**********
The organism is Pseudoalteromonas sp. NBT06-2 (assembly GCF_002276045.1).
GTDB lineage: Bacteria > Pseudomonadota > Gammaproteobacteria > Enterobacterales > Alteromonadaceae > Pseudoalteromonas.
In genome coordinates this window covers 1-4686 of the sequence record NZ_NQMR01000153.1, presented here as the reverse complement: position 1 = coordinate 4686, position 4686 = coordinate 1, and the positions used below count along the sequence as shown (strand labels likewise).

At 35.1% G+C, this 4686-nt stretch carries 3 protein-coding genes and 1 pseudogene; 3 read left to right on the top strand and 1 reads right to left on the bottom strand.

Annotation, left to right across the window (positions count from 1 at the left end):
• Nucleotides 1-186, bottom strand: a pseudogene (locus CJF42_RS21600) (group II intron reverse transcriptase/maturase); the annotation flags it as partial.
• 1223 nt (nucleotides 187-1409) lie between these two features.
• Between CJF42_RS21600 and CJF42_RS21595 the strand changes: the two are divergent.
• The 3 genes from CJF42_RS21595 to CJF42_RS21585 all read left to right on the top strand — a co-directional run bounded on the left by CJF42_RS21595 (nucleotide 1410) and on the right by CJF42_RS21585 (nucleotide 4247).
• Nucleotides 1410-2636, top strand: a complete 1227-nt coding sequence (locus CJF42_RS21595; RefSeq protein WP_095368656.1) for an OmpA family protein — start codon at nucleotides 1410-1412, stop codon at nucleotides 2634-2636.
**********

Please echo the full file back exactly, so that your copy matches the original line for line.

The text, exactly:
The organism is Pseudoalteromonas sp. NBT06-2 (assembly GCF_002276045.1).
GTDB lineage: Bacteria > Pseudomonadota > Gammaproteobacteria > Enterobacterales > Alteromonadaceae > Pseudoalteromonas.
In genome coordinates this window covers 1-4686 of the sequence record NZ_NQMR01000153.1, presented here as the reverse complement: position 1 = coordinate 4686, position 4686 = coordinate 1, and the positions used below count along the sequence as shown (strand labels likewise).

At 35.1% G+C, this 4686-nt stretch carries 3 protein-coding genes and 1 pseudogene; 3 read left to right on the top strand and 1 reads right to left on the bottom strand.

Annotation, left to right across the window (positions count from 1 at the left end):
• Nucleotides 1-186, bottom strand: a pseudogene (locus CJF42_RS21600) (group II intron reverse transcriptase/maturase); the annotation flags it as partial.
• 1223 nt (nucleotides 187-1409) lie between these two features.
• Between CJF42_RS21600 and CJF42_RS21595 the strand changes: the two are divergent.
• The 3 genes from CJF42_RS21595 to CJF42_RS21585 all read left to right on the top strand — a co-directional run bounded on the left by CJF42_RS21595 (nucleotide 1410) and on the right by CJF42_RS21585 (nucleotide 4247).
• Nucleotides 1410-2636, top strand: a complete 1227-nt coding sequence (locus CJF42_RS21595; RefSeq protein WP_095368656.1) for an OmpA family protein — start codon at nucleotides 1410-1412, stop codon at nucleotides 2634-2636.